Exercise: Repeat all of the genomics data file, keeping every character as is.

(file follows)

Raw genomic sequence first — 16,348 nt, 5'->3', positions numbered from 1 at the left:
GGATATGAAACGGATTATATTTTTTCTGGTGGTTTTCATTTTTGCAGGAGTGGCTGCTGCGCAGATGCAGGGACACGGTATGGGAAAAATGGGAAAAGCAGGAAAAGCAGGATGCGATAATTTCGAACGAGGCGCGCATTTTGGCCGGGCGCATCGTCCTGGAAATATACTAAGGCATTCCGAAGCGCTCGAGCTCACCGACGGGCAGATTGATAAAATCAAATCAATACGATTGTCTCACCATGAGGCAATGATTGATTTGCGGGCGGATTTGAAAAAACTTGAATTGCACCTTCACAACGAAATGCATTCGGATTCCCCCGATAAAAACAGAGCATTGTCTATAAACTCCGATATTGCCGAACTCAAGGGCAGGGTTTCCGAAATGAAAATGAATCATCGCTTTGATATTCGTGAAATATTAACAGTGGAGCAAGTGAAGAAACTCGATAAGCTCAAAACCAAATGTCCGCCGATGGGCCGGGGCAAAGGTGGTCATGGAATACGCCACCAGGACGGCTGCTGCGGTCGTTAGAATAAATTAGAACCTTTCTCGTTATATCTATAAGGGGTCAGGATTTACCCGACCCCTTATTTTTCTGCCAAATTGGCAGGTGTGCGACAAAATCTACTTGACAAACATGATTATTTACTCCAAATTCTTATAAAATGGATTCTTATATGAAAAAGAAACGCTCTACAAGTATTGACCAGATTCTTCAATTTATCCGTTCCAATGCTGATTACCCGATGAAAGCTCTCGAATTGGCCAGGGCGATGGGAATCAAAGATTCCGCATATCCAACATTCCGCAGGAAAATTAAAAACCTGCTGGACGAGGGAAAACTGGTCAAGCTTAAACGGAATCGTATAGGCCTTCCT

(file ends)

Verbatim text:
Raw genomic sequence first — 16,348 nt, 5'->3', positions numbered from 1 at the left:
GGATATGAAACGGATTATATTTTTTCTGGTGGTTTTCATTTTTGCAGGAGTGGCTGCTGCGCAGATGCAGGGACACGGTATGGGAAAAATGGGAAAAGCAGGAAAAGCAGGATGCGATAATTTCGAACGAGGCGCGCATTTTGGCCGGGCGCATCGTCCTGGAAATATACTAAGGCATTCCGAAGCGCTCGAGCTCACCGACGGGCAGATTGATAAAATCAAATCAATACGATTGTCTCACCATGAGGCAATGATTGATTTGCGGGCGGATTTGAAAAAACTTGAATTGCACCTTCACAACGAAATGCATTCGGATTCCCCCGATAAAAACAGAGCATTGTCTATAAACTCCGATATTGCCGAACTCAAGGGCAGGGTTTCCGAAATGAAAATGAATCATCGCTTTGATATTCGTGAAATATTAACAGTGGAGCAAGTGAAGAAACTCGATAAGCTCAAAACCAAATGTCCGCCGATGGGCCGGGGCAAAGGTGGTCATGGAATACGCCACCAGGACGGCTGCTGCGGTCGTTAGAATAAATTAGAACCTTTCTCGTTATATCTATAAGGGGTCAGGATTTACCCGACCCCTTATTTTTCTGCCAAATTGGCAGGTGTGCGACAAAATCTACTTGACAAACATGATTATTTACTCCAAATTCTTATAAAATGGATTCTTATATGAAAAAGAAACGCTCTACAAGTATTGACCAGATTCTTCAATTTATCCGTTCCAATGCTGATTACCCGATGAAAGCTCTCGAATTGGCCAGGGCGATGGGAATCAAAGATTCCGCATATCCAACATTCCGCAGGAAAATTAAAAACCTGCTGGACGAGGGAAAACTGGTCAAGCTTAAACGGAATCGTATAGGCCTTCCT